These mycorrhizal fungi, as they are called, wrap their hyphae around the roots of numerous trees in a forest, thereby forming a literal ‘web of life’ which connects the trees to each other. It has been suggested that this underground interconnectedness may form a ‘communication network’ for trees, which could explain the observations of scientists who have studied the defence mechanisms of some trees in South Afric and the USA. These trees produce large quantities of poisonous tannins when they are attacked by leaf-eating insects, but the research showed that it was not only the trees suffering the insect infestations which produced the tannins, but other, untouched trees up to 50 metres away did so as well within 15 minutes of the insects’ arrival. In a mysterious way, the trees communicate about insects. I wonder what else they communicate about? Perhaps about humans, and what we’re doing to the world and its forests …
Living as I do in the Findhorn Foundation Community, which was founded on the recognition and experience that all of Nature has intelligence, consciousness and spirit, and can be communicated with by sensitive, open-minded people, I am not at all surprised by these new discoveries. I know that Nature, and trees, have much to teach us all, if we would but lift our eyes and our minds from our culture’s fixation with the economic growth, consumer products and species-centred lifestyle which separates us from the rest of Nature and is destroying the wondrous, but still largely unknown, forests of our world.
During a workshop about trees which I led in Sweden in 1985 I received a simple lesson in humility about how much there is to learn from Nature. I asked each of the participants to find a tree and hug it for a few minutes, to see if they could imagine being that tree, and to just accept any feelings or thoughts that came. I chose to hug an old, small apple tree, some of whose branches were broken and supported by wooden poles. After holding this tree for a couple of minutes, feeling what it must be like to be rooted in that spot, growing there quietly through the seasons, year after year, a message came into my mind, as though from the tree itself: “You humans, in your pursuit of materialism, are like the alchemists of old, for whom the goal, the miracle they sought, was to turn lead into gold. Yet here am I, a mere apple tree, and every year I turn soil, water and sunlight into apples, into new life – a much greater miracle, but one which you overlook, or never give a second thought to.”
No human invention can produce an apple from sun, earth and water, yet we are entranced by our own creations to such an extent that we often don’t appreciate the wonders of life on our planet. We suffer from what has been described as ‘the arrogance of humanism’ – the delusion that we know it all, that we know better than Nature. This results in, for example, natural forests all over the world being cut down, often for throwaway products, and replaced by monoculture plantations, which are claimed to be ‘more productive’. However, what experience, what wisdom, what understanding of the world is being lost with the old trees and ancient forests?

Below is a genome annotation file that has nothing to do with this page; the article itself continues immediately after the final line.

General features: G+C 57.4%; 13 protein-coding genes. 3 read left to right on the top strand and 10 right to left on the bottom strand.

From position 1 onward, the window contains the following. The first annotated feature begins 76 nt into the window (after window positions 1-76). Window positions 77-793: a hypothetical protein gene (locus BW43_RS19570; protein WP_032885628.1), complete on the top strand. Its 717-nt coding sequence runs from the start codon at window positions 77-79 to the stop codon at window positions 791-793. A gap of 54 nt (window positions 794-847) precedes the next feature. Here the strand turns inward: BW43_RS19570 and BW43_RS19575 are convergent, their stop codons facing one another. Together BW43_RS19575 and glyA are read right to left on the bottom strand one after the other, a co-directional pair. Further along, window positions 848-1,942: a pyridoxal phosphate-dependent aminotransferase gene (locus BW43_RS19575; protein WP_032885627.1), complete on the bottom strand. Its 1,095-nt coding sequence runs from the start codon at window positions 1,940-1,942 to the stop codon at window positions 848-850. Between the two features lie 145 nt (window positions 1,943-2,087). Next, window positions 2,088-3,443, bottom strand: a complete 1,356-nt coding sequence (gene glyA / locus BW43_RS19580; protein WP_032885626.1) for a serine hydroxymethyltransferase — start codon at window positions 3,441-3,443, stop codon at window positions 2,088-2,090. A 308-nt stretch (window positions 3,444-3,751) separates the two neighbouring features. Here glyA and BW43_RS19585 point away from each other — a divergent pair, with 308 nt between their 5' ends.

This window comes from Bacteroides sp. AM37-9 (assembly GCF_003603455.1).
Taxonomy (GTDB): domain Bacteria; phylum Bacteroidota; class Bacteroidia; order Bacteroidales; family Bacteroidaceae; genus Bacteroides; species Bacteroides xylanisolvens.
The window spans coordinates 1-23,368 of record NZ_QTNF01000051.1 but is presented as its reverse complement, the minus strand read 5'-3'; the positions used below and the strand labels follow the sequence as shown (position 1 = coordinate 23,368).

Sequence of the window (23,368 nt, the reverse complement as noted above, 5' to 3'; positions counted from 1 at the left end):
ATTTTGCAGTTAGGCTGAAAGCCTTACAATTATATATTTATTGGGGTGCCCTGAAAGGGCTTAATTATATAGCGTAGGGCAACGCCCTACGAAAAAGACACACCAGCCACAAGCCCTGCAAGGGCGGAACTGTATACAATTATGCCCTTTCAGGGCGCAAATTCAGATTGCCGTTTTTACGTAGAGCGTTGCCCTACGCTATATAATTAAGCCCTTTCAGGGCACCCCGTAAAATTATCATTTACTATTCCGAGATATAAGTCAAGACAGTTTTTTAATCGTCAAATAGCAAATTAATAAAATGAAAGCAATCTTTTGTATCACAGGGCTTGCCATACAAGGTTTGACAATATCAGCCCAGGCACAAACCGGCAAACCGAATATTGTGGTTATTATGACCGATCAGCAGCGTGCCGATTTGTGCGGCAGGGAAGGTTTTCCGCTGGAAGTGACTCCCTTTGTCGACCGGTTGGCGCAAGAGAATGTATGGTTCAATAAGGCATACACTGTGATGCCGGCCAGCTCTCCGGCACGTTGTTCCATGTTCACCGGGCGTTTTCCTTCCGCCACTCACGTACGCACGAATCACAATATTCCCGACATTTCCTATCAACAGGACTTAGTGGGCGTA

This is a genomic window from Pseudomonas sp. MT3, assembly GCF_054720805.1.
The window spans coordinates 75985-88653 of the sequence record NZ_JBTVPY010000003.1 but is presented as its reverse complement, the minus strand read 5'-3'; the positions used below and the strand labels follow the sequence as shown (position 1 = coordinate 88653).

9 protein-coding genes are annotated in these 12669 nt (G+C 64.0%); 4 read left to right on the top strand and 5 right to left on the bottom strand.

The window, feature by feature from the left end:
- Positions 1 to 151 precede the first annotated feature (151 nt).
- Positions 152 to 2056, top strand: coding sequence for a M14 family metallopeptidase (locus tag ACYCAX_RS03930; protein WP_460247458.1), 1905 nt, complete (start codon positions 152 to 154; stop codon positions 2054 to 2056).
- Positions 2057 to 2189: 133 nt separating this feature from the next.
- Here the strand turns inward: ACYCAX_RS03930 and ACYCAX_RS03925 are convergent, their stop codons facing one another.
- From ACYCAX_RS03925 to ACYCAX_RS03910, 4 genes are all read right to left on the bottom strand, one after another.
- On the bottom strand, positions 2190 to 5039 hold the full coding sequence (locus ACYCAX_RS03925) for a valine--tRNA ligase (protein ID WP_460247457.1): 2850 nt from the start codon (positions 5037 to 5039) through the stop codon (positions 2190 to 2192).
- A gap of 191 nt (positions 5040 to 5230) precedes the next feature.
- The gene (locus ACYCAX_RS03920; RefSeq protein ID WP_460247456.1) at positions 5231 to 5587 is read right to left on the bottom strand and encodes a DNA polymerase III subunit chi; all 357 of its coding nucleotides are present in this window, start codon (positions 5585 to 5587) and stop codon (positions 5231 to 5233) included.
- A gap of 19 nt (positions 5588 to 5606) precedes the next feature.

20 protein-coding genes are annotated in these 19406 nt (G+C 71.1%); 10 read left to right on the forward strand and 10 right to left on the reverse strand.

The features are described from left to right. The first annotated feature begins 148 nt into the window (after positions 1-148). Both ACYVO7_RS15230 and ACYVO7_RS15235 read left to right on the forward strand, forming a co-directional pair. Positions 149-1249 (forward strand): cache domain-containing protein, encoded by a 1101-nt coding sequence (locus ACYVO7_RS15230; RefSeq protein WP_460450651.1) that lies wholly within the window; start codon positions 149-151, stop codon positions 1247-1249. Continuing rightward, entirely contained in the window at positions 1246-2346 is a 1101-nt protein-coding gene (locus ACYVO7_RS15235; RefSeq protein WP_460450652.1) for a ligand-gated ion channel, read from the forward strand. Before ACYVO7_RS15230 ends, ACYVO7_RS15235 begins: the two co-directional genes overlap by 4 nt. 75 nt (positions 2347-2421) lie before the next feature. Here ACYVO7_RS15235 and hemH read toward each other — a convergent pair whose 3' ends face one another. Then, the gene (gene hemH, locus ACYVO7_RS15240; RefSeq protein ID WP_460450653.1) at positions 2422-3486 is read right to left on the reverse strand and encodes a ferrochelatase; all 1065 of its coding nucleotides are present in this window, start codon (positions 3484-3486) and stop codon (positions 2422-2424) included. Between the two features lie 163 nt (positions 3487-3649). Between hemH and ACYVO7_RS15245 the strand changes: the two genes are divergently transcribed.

For me, and many other people all over the world, trees have never been mere sources of cellulose, waiting to be harvested and converted into human wealth. They are living organisms, each one as individual as every human being. They silently pump tons of soil up into the sky as they build their bodies, they are converters of sunlight into organic matter, they influence local weather patterns, and they are a home, habitat and symbiotic partner for many species of bird, insect, fungi and plant. On another level, through their very presence and longevity, they anchor qualities of peace, strength, endurance and calmness in the landscapes where they grow – all qualities we humans sorely need, in this time of transition and transformation at the end of the millennium.
That much I know about trees, and have learned as a direct result of my experience in Canada in 1977. Like the scientists carrying out research in the forests, I suspect that what I know, and what humanity collectively knows about trees, is far outweighed by what we don’t yet know. What I have learned infuses and guides all my work, for the regeneration of the Caledonian Forest in the Highlands of Scotland, and in the production of this diary and the Trees for Life calendar each year. However, in a sense those are just the vehicles for a deeper level of work – to transform and heal humanity’s relationship with the rest of Nature. Only when that is accomplished will there be a viable future for natural, wild forests and all their constituent species. Only then will we have a human culture which once again looks to Nature as our teacher, and which fully engages in the journey of evolution on this planet in harmony with our fellow species. It is up to me, and all of us now, to ensure that there are still trees and forests to learn about when that time comes.
Alan Watson Featherstone
(This article featured as the introductory essay in the 1998 edition of the Trees for Life Engagement Diary)